Tuesday, August 29, 2006
By SUE RYAN
News staff writer
August 16, 2006
The upper Hood River Valley may fill with even more smoke during the next few days as firefighters burn out fuels on Mount Hood.
The fire team working on the Bluegrass Ridge and Gumjuwac Saddle fires has been cutting fire lines for days in preparation. The concept behind burning out an area is to deprive it of fuels by burning from the fire line to the blaze.
Going forward with the burnout operation depends on the weather, according to incident commander Carl West.
“We are looking forward to cooler temperatures and increased relative humidity,” West said.
As of Monday night, the Mt. Hood complex had burned 700 acres and was 15 percent contained. The number of staff on the complex has increased to 598 people including a mix of hotshot crews and regular firefighting crews. The cost of fighting the fire to date is $2.6 million. The team posts daily updates on the fire at its Web site, www.nworegonimt.com
The largest portion of the fire complex is burning along the Bluegrass Ridge to the west of the Sherwood and Nottingham campgrounds. Part of it is burning in the Mt. Hood National Forest and part is burning in the Mt. Hood Wilderness Area. The other portion, near Gumjuwac Saddle, is burning in the Badger Creek Wilderness.
While fire officials had initially said they would consider on Sunday night the possibility of reopening Highway 35 under pilot cars by the Oregon Department of Transportation, that decision was delayed until Tuesday evening. As of Tuesday morning, Highway 35 remains closed from Parkdale to the White River Sno-Park. All trails and campgrounds in the area remain closed.
The attack on the fire includes the use of heavy lift helicopters dropping retardant and water loads. The helicopters are picking up water from a heli-station at Little John Sno-Park as well as from Badger Lake.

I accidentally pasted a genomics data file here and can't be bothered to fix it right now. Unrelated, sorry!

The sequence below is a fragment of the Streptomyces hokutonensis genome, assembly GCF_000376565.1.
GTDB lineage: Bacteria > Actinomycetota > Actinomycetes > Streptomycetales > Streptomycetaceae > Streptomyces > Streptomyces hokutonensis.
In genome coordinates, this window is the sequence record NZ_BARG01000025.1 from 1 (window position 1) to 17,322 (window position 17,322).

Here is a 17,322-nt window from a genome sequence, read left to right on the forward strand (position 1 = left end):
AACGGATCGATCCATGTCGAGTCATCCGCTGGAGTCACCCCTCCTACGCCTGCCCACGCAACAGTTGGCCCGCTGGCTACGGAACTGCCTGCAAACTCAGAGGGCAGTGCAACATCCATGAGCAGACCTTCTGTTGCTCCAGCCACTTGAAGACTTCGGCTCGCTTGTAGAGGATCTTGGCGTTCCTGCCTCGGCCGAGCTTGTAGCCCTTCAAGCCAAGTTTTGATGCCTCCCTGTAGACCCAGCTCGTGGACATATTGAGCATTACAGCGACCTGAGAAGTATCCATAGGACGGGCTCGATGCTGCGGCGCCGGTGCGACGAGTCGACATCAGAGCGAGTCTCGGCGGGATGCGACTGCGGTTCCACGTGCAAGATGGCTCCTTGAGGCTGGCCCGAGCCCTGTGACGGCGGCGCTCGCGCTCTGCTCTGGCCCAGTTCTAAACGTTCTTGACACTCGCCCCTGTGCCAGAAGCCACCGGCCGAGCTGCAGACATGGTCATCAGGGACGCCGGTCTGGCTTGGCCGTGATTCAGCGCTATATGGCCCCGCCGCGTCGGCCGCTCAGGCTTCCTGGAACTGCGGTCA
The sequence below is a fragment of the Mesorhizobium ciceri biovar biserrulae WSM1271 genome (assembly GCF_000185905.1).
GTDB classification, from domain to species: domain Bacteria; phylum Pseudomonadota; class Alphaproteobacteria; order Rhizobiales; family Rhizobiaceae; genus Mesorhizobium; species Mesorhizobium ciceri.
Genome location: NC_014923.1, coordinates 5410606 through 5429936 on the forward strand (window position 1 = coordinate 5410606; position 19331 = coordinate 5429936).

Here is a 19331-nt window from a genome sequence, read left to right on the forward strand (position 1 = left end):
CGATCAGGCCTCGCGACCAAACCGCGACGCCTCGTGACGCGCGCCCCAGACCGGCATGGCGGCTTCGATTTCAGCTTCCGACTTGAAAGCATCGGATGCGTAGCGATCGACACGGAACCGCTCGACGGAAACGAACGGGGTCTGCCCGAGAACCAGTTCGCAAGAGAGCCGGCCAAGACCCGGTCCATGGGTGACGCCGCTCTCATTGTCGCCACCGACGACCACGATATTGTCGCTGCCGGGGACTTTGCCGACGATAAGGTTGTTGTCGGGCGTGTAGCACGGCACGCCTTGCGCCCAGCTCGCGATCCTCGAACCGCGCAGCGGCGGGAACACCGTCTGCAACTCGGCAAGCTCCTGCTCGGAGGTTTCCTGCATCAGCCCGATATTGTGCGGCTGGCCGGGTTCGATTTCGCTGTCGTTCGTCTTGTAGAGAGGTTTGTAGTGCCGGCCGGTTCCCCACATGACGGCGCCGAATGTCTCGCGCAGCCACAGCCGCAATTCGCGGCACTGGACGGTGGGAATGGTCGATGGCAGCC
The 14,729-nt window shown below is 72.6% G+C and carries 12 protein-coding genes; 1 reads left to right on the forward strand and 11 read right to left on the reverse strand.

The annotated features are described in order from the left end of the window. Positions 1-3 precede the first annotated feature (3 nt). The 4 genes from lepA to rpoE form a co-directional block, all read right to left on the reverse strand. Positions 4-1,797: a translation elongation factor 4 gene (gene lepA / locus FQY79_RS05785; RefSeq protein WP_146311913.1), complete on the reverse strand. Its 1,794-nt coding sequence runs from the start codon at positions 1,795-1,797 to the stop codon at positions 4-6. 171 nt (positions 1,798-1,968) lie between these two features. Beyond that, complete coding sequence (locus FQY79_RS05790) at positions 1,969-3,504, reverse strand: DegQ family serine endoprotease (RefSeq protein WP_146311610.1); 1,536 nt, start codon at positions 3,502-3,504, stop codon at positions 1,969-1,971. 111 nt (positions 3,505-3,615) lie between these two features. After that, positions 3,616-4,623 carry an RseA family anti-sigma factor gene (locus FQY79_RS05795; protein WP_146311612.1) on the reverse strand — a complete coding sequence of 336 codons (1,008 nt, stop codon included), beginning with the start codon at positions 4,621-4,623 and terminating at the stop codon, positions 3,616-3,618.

While it’s been a week since the initial lightning strikes that started the blaze, sleeper fires continue to erupt. On Sunday, there were 12 new reported fires in the Badger Creek Wilderness. All 12 were contained on Monday. Crews also worked on a three acre “slopover” of fire that burned past containment lines on the Gumjuwac Fire and mopping up other fires in the Badger Creek Wilderness.
The Hood River Sheriff’s office and Emergency Medical Services have notified residents of the Cooper Spur area that a contingency plan for a pre-notification to evacuate is in place. The action will only be taken if the fire moves within two miles of the Cooper Spur area. The fire is currently three and a half miles away.
On Friday, C & H Reforestation Company from Salem cut selective trees and cleared underbrush from Tilly Jane campground and at the Cloud Cap Inn site. Both areas are in the path of the fire should it burn north toward Cooper Spur. Mt. Hood Ranger station interpreter Ron Kikel said both sites have historical significance.
“Tilly Jane guard station was built in the 1920s and the A-frame built in the 1930s by the CCC (Civilian Conservation Corp),” he said.
The Cloud Cap Inn was built in 1889 and is currently used as a base by the Crag Rats search and rescue team, who celebrate their 80th anniversary next week.
See Closures in Mt. Hood National Forest for complete list of closures.
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Lawnmower torches Arbor Vitae on Portland Drive
The riding lawn mower driven by Norma Cannon overheated and made contact with dry arbor vitae owned by Lee and Norma Curtis, sending more than a dozen of the tightly-packed trees up in flames. The mower, visible at far right, was totaled. No one was injured; neighbors first kept the fire at bay with garden hoses and Westside and Hood River Fire Departments responded and doused the fire before it reached any structures. Westside Fire chief Jim Trammell, in blue shirt, directs firefighters. The video was taken by Capt. Dave Smith of Hood River Fire Department. Enlarge